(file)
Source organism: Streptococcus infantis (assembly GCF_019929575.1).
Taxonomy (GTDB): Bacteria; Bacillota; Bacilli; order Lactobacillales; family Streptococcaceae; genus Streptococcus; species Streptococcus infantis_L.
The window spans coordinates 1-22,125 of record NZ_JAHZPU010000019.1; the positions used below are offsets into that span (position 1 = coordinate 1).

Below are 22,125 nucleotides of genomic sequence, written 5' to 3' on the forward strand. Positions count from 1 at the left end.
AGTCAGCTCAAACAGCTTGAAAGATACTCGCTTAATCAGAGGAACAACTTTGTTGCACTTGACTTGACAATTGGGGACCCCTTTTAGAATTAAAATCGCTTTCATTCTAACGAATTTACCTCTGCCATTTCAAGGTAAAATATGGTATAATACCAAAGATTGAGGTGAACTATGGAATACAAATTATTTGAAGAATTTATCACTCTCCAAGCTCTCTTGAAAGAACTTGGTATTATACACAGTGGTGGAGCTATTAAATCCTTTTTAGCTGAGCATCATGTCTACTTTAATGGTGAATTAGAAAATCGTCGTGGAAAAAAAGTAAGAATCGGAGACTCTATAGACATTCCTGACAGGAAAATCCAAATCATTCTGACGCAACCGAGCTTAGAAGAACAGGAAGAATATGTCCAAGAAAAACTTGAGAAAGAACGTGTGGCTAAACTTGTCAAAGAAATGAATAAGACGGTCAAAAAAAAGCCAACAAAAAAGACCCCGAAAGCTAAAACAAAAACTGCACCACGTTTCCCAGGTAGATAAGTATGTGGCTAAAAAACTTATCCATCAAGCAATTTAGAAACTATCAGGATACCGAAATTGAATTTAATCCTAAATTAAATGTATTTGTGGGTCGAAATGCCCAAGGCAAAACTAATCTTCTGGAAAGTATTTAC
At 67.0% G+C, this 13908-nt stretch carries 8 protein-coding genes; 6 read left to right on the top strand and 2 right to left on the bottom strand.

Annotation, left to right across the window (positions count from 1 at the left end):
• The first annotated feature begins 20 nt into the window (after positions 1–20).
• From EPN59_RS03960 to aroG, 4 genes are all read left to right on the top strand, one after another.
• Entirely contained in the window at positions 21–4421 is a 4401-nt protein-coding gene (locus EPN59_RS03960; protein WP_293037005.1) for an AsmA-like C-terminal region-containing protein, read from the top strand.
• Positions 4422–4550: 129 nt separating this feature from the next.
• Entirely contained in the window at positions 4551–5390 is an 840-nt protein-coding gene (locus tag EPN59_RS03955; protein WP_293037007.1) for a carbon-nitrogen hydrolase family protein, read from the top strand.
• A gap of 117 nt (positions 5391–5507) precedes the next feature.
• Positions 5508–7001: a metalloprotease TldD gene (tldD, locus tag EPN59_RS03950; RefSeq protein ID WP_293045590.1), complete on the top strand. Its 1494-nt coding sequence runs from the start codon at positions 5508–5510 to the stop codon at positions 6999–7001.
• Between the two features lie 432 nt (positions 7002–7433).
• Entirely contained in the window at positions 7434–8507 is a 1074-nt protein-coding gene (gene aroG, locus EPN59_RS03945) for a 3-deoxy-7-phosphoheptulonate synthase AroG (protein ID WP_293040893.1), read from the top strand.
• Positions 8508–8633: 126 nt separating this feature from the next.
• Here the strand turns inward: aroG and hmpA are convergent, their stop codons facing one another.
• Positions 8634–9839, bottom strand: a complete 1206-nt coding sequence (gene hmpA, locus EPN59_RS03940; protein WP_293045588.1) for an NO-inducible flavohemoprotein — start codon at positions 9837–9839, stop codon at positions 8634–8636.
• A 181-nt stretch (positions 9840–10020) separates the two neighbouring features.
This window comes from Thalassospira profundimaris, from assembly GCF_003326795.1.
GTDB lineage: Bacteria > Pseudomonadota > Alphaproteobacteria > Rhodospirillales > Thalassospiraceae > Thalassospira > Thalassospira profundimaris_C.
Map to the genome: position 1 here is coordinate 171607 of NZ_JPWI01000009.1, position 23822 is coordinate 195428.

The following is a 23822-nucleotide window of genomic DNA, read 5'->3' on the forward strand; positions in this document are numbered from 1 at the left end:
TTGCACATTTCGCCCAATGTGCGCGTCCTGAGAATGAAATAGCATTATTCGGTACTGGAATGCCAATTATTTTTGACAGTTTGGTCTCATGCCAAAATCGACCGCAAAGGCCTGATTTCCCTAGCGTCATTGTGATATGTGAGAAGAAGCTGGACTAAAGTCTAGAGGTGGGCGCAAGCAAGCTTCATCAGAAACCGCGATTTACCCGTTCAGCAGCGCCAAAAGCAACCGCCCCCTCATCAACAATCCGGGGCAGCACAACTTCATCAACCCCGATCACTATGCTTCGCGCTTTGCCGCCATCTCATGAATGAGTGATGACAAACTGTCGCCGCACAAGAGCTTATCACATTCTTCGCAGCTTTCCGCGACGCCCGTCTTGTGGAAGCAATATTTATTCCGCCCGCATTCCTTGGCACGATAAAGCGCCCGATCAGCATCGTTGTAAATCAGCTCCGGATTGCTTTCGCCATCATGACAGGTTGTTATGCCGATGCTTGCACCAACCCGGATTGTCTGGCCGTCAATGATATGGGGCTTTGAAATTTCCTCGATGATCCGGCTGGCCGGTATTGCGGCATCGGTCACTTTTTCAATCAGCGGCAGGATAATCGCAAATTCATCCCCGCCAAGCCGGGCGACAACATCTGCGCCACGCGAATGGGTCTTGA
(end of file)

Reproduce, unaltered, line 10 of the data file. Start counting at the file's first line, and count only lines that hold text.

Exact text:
• Entirely contained in the window at positions 21–4421 is a 4401-nt protein-coding gene (locus EPN59_RS03960; protein WP_293037005.1) for an AsmA-like C-terminal region-containing protein, read from the top strand.